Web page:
I read the Magna Carta , and all I seen is a bunch of archaic laws that are not worth a plugged nickle in this day and age. Now what really gets me, is that you do not come forward, and explain what is in the Magna Carta, that is in our favor , and give us an outline of what you are up to. It would not be too hard to describe in an E-mail what there is that is supposed to help us. I hope that you are able to put together a story of what is in the Magna Carta, and what the attorney General has that is in our favor.

So far, it seems to me, that either you do not know what you are talking about, or you are grand standing a bit. I do not have the time to sit and look up things that are not on the net. or things I can not get. I went to Toronto to Queens Park, and they only told me to see my local MP. They would not even give me the time of day. I have you know that I get between 100 or 150 E-mails a day. I am a person that has no time for plodding around like this. This letter may be harsh, but I bet that the other people do not have the time to fool around either. SO TELL US IN A E_MAIL EXACTLY WHAT YOU THINK YOU GOT; otherwise leave me alone. I do not like people that wave flags under my nose for no reason at all.

Yours Truly!!

John Brienesse,PH.D



From: ULChurch_We_Are_One group

Date: Sat Jun 8 22:38:47 2002

To: ULChurch_We_Are_One group

Subject: Universal Life Church - Digest Number 310

Universal Life Church - We Are One!

Date: Sat, 08 Jun 2002 19:16:26 +0300

From: Petros Evdokas

Subject: RE: Links... / letter from Headquarters

Subject: RE: Links...

Date: Thu, 6 Jun 2002 08:53:45 -0700

From: "Universal Life Church" (

To: "Petros Evdokas" (

We apologize for the tenseness of the e-mail. It was not intended to be that way, and if there are any bad feelings regarding said communication, we would like to move that to the side and progress forward. The "money worshippers" as you claim, have not taken over the church. At the time of the Monastery's website creation, we did not have the resources or experience to create a website of our own, so we asked Brother Daniel to create a website in our interests. However, over the past couple of years, the ideas of Headquarters and the ideas of Brother Daniel have not quite been in sync so we have created our own site. Mainly for the purpose of letting any news or events happening at Headquarters, be spread to the world.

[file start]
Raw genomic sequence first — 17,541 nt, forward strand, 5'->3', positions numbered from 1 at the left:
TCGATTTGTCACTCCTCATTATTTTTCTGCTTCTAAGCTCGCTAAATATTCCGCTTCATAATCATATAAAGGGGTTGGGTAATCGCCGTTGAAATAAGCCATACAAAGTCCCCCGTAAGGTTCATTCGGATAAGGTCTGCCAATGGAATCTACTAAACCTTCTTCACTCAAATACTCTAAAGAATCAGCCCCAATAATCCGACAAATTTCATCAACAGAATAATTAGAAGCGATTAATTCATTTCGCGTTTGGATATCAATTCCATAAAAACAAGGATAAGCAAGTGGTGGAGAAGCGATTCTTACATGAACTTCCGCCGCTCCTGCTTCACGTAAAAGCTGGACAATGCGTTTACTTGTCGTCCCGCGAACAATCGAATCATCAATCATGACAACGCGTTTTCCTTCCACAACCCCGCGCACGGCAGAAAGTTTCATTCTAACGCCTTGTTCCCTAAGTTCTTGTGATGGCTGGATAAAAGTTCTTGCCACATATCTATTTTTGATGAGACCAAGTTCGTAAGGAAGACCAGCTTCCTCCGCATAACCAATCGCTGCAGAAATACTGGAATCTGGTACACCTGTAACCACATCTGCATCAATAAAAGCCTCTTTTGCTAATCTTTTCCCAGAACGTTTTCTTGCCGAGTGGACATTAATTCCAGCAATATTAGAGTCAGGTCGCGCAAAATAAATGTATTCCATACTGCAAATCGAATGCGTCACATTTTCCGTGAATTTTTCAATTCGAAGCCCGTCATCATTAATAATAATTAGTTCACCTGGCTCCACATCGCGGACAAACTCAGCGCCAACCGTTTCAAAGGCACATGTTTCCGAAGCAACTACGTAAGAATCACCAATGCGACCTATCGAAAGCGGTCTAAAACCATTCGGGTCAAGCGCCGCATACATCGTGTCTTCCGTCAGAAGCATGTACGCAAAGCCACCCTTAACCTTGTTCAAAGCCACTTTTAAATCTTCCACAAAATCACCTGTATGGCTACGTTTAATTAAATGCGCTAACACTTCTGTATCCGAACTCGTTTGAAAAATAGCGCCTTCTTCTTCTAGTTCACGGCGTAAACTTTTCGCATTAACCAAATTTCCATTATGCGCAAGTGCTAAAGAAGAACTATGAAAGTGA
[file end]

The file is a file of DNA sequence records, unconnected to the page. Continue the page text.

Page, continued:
Anyway, again I apologize for the sharp e-mail that was sent, and I hope that there are no bad feelings, and we do appreciate your support.

Thank you.

Joshua Hensley
Universal Life Church
601 Third St.
Modesto, CA 95351
(209) 527-8111


Hello Joshua,

A million thanks for your response. This is the swiftest response I've ever experienced (or heard of) from the Mother Church on anything (it came the same day!). It's greatly appreciated.

In your response, you address some things which have been troubling many members/ friends/ family of the ulc, for a few years now. Is it a sign of a shift in the balance of things?

As you probably know, the whole yahoo- related conglomerate of online services is the largest portal on the internet, so those of the ulc who Congregate through those nodes (groups), have an impact on ulc communities everywhere, both online and offline, in the real world. So, I hope it's ok with you that I'm sharing this dialogue with lots of our people, in the hope that others among us will take heart from your tone and directness, and resist the money- worshippers everywhere.